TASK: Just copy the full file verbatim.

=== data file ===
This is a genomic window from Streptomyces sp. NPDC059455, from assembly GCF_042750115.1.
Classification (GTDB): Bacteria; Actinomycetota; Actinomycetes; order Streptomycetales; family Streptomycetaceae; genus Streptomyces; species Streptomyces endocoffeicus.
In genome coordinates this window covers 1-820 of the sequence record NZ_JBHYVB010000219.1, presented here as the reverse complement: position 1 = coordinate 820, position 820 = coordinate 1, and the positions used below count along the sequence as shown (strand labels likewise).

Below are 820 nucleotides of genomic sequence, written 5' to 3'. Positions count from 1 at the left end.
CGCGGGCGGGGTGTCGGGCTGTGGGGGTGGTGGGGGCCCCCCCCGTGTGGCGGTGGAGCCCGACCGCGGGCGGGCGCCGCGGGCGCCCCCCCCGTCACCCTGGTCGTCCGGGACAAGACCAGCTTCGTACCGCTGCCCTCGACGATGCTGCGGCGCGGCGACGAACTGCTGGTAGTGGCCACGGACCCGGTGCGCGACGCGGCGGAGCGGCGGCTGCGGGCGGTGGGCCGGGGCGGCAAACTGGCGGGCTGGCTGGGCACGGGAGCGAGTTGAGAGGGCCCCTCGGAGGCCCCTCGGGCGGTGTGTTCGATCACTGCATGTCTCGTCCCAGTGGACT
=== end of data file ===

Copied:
This is a genomic window from Streptomyces sp. NPDC059455, from assembly GCF_042750115.1.
Classification (GTDB): Bacteria; Actinomycetota; Actinomycetes; order Streptomycetales; family Streptomycetaceae; genus Streptomyces; species Streptomyces endocoffeicus.
In genome coordinates this window covers 1-820 of the sequence record NZ_JBHYVB010000219.1, presented here as the reverse complement: position 1 = coordinate 820, position 820 = coordinate 1, and the positions used below count along the sequence as shown (strand labels likewise).

Below are 820 nucleotides of genomic sequence, written 5' to 3'. Positions count from 1 at the left end.
CGCGGGCGGGGTGTCGGGCTGTGGGGGTGGTGGGGGCCCCCCCCGTGTGGCGGTGGAGCCCGACCGCGGGCGGGCGCCGCGGGCGCCCCCCCCGTCACCCTGGTCGTCCGGGACAAGACCAGCTTCGTACCGCTGCCCTCGACGATGCTGCGGCGCGGCGACGAACTGCTGGTAGTGGCCACGGACCCGGTGCGCGACGCGGCGGAGCGGCGGCTGCGGGCGGTGGGCCGGGGCGGCAAACTGGCGGGCTGGCTGGGCACGGGAGCGAGTTGAGAGGGCCCCTCGGAGGCCCCTCGGGCGGTGTGTTCGATCACTGCATGTCTCGTCCCAGTGGACT